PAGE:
Social Network Building BlocksActors tied by relations that form networks, analyzed and displayed as graphs
Networks are revealed in our interactionsPersonal or Egocentric viewBirds eye, helicopter or Whole Network view
Science research teamOnline learners
Network PerspectivePersonalDoes the individual have in their network access to sufficient resources?How is the individual engaging with their network?CommunalAre there sufficient ties and resources within the network to support communal awareness, action, solidarity?Are there sufficient external connections to support access to newinfo. ?
Answer person, and Discussion Person(Fig 3a&3b from Welser et al, 2007) http://www.cmu.edu/joss/content/articles/volume8/Welser/
Map of science derived from clickstream dataBollen J, Van de Sompel H, Hagberg A, Bettencourt L, et al. (2009) Clickstream Data Yields High-Resolution Maps of Science. PLoS ONE 4(3): e4803. doi:10.1371/journal.pone.0004803http://www.plosone.org/article/info:doi/10.1371/journal.pone.0004803
Knowledge Map based on probability of clicking between journals.
(Figure 5 in Bollen et al, 2009)Networks formed by our use of systems
Networks observable from our data traces
Social media, point of sale, GPS
**Activist discussion: Canadian Tar Sands (Brittany White)**London Olympics, 2012 (Anatoliy Gruzd)
**Networks courtesy of the Social Media Lab, Dalhousie University http://socialmedialab.ca/
#hcsmca Health Care Social Media CanadaGruzd & Haythornthwaite, 2013
Social Network PerspectiveNot just pretty picturesA method for social analysis: social network analysisA relational approachEmphasis on what people do togetherWho talks to whom about what? Who gives, receives, shares what kinds of resources? Who learns from whom?A network approachAttention to network structures and their outcomesHow does the structure of a network affect resource flow among group members? When do resources reach others? What resources can network members access?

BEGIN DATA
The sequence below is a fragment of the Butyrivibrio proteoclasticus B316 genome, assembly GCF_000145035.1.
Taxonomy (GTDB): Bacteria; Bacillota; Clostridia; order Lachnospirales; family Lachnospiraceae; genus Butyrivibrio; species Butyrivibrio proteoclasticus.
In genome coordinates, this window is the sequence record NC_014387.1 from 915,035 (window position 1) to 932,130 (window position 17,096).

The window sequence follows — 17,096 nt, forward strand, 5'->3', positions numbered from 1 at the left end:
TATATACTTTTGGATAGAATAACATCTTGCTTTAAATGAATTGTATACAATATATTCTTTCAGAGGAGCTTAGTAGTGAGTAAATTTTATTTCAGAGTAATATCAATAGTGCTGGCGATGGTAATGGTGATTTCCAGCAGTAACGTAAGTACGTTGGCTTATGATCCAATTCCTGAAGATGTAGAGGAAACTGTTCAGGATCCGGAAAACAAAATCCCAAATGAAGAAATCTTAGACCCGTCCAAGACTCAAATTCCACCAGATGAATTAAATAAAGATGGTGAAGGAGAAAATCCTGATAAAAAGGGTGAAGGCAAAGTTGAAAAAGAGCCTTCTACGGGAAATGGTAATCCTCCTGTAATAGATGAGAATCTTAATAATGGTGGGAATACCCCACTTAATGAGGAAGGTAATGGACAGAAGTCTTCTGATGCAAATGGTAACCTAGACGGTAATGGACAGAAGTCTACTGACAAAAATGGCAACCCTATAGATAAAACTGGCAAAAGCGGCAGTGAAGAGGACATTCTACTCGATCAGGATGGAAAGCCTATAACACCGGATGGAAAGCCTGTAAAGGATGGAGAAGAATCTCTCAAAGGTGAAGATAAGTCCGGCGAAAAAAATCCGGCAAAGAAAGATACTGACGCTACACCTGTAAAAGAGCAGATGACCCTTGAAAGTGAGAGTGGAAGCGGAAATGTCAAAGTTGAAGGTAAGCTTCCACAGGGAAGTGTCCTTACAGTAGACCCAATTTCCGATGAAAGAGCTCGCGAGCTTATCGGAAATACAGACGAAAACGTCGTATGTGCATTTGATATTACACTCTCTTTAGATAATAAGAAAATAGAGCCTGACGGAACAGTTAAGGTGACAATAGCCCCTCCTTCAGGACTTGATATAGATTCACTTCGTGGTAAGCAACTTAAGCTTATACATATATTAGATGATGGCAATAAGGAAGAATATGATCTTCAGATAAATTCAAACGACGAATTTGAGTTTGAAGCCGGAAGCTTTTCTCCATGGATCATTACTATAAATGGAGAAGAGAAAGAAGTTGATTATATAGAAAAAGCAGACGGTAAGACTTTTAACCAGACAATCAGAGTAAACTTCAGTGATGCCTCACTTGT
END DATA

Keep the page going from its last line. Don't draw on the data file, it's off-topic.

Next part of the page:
A moment to look at network featuresNetworks showCohesionDensity, Centralization, Cliques, Structural HolesActor ProminencePrestige, InfluenceRoles and positionsStars, Brokers, Gatekeepers, Isolates
Network outcomesResource Flowcontrolinclusion and exclusionearly and late access to informationRolesinformation suppliers, help givers, social support giversSocial structuresSocial capital, network resilience
In-class collaboration network who works with whomPAUSE here for some discussion
InteractionsRather than aggregates of behaviorsOn average, 6000 tweets are sent per second, of these types: Pointless babble 40%; Conversational 38%; Pass-along value 9%; Self-promotion 6%; Spam 4%; News 4% (Pear Analytics. 2,000 tweets 2009 US in English)Examine behaviours in terms of social interactionPointless babble is social grooming (boyd, 2009)Information posting via Twitter comes with expectation of reciprocity (Holton et al, 2014)Actors in closer relationships (work, friendship) communicate more often, about more things (Granovetter and others), and via more media (Haythornthwaite & Wellman, 1996)